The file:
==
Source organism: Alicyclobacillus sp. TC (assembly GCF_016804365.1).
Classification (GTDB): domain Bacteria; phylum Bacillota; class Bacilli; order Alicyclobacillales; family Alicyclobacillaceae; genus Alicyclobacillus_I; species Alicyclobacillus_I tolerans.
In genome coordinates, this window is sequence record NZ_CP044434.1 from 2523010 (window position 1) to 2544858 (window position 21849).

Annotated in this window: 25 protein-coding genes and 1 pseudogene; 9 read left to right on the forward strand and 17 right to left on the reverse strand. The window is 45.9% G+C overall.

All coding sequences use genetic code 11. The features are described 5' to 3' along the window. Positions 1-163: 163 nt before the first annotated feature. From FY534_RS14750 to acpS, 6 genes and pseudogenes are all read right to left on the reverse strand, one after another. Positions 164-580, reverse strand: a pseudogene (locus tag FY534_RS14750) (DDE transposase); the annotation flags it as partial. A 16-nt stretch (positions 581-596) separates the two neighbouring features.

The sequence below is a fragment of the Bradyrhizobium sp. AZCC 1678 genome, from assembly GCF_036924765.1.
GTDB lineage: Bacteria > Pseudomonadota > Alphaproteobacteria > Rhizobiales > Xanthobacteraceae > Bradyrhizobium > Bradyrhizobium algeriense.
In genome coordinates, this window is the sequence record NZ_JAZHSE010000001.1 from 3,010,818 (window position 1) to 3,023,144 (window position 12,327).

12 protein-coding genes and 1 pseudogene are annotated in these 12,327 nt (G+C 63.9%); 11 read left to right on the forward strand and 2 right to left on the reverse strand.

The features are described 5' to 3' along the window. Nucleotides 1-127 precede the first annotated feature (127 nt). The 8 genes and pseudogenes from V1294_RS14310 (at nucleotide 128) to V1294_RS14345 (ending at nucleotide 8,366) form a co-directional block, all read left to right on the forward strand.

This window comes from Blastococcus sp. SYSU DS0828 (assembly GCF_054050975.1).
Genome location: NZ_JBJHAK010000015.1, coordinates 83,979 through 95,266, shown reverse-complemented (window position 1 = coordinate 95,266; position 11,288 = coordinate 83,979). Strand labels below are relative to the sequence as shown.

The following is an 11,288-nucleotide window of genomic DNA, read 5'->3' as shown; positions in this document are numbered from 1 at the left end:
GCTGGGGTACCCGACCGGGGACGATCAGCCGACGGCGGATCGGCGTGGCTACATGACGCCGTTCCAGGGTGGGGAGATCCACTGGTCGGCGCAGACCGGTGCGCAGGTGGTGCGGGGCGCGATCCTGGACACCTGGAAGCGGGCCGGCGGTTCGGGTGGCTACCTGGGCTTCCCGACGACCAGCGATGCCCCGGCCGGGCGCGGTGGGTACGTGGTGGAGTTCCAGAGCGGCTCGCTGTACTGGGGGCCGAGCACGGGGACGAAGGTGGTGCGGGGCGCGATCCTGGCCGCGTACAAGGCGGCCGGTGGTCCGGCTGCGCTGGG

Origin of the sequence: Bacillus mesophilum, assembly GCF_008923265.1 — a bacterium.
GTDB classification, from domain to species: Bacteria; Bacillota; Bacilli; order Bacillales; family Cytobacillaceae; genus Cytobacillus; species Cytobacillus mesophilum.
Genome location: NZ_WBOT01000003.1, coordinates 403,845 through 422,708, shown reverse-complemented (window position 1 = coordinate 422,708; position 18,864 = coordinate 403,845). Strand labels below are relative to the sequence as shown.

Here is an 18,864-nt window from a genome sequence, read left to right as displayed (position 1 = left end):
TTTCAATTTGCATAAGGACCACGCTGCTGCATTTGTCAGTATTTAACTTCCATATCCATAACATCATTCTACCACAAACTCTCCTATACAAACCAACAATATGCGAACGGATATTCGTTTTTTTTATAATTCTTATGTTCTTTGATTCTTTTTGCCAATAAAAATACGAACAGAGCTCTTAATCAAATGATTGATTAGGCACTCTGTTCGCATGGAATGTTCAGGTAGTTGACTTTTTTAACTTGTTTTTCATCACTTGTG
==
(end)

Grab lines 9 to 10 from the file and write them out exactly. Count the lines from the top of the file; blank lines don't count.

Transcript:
12 protein-coding genes and 1 pseudogene are annotated in these 12,327 nt (G+C 63.9%); 11 read left to right on the forward strand and 2 right to left on the reverse strand.

The features are described 5' to 3' along the window. Nucleotides 1-127 precede the first annotated feature (127 nt). The 8 genes and pseudogenes from V1294_RS14310 (at nucleotide 128) to V1294_RS14345 (ending at nucleotide 8,366) form a co-directional block, all read left to right on the forward strand.